We are moving into a new house and I have been sorting boxes stored for a number of years, some from my late mother-in-law, Jeanie.


But what is trash and what is treasure?

In one box there were lots of old Christmas and birthday cards, plus countless postcards Rob and I had sent over the years. (Well, let’s be honest… I sent them!) All trash really, but to Jeanie they were treasure. Then I came across something rather special.

Jeanie used to make greeting cards, with dried flowers and ferns. She must have rejected this one, It’s a bit faded, but I still think it’s lovely. I put it aside, throwing the rest of the stuff in the rubbish bin.

This hand made card is not trash.

When Rob was transferring the papers to the recycling container he suddenly said, ‘Hey, what’s all this money?’ 😎 It was common for people of Jeanie’s generation to hide cash. They lived through tough times, and never felt completely financially secure. How on earth did I miss these golden notes?

Treasure among the trash.

We have decided to spend our little windfall on dinner and a cocktail or two (with a toast to you know who) . I’m sure she would approve.


I swear Jeanie kept everything, from the day Rob was born;

Trash to some, treasure to me.

Look at this, a memento from the Cub Scout who earned every badge imaginable (as I struggled to tie knots in the Brownies. 😎)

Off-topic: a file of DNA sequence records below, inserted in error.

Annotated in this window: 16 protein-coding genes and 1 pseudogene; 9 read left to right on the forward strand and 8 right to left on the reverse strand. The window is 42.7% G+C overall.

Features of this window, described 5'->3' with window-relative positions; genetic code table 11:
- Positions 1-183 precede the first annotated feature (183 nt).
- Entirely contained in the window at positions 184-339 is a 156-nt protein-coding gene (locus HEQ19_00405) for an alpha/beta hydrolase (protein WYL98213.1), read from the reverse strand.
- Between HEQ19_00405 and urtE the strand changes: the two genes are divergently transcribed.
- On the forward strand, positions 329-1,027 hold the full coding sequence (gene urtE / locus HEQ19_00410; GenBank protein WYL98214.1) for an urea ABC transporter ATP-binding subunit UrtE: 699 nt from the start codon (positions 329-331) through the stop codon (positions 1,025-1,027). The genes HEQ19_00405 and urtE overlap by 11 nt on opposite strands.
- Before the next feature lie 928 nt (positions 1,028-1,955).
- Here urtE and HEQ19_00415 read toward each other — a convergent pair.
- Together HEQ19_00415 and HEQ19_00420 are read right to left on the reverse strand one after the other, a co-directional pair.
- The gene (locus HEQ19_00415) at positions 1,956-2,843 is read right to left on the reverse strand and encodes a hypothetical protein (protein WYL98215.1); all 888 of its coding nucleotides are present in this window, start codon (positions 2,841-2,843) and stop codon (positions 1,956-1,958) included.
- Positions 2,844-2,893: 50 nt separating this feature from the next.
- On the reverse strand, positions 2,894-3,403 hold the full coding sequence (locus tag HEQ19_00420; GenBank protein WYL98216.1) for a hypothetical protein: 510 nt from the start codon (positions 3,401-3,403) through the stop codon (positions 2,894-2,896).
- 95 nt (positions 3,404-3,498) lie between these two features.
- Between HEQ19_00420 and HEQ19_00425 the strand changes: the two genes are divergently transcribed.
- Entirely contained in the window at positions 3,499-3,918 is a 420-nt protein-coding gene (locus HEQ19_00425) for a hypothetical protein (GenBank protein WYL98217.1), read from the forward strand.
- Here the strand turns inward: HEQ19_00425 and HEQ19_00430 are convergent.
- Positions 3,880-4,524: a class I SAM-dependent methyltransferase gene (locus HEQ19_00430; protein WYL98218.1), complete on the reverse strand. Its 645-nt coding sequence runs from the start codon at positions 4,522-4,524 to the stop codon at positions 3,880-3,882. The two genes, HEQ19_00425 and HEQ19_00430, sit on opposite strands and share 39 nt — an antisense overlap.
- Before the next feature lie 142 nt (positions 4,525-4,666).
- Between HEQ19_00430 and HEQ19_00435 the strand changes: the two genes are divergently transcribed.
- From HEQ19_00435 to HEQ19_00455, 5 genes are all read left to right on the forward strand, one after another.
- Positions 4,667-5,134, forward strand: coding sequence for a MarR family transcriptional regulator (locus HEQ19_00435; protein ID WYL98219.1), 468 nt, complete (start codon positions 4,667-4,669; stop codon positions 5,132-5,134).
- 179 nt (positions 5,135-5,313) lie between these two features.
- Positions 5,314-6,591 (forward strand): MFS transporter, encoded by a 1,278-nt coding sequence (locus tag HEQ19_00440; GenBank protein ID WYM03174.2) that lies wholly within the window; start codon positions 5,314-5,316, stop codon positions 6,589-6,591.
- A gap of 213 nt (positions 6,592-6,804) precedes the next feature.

Rob's cub cap, definitely not  trash.

Nevertheless, I was amazed to find Rob’s letters to his mother from his first weeks at The Australian National University in Canberra in 1968. Oh my word, these were definitely treasure, not trash!

If you could think of the most unlikely person to be in a play it would be my darling husband, so imagine my surprise and amusement to read this;

This letter was treasure, not trash.

Translation – On May the 4th the hall is holding an Edwardian type play – would any of my clothes suit the Edwardian look? (eg, thick brown coat you made me?)

holding‘ a play?’ I suspect this betrays his unfamiliarity with the theatre.

He tells me he has no memory of the performance whatsoever. I may have to check with his Uni mate Andy. However, I like to imagine my Rob on stage, looking like the dapper fellow on the left in the following image. 😍


The hall he mentioned was Garren Residential Hall. It had only opened in 1965. Rob thought the food was alright (surprising, as Jeanie was a wonderful cook), but commented that Canberra itself was ‘a bit dead’.

GARREN HALL DINING ROOM 1966 (Source – ANU Archives)


And here is the final calender Jeanie was using to keep track of things before leaving her beautiful apartment to go into residential care . (April 22 is marked ‘moving‘) She was struggling with dementia.

Neither trash nor treasure.

Her odd little list of what she would need demonstrates how much she cared about her appearance and her surroundings.

This list is not trash, but too sad to keep.

Jeanie died in May 2017, aged 96.

It’s such an emotional experience, this sorting through a life. Some finds make you laugh out loud, but some almost break your heart. 💔


  1. Most definitely treasure.
    I’ve been dealing with more than fifty years of copies of my Dad’s tax returns 😬

  2. Treasured memories

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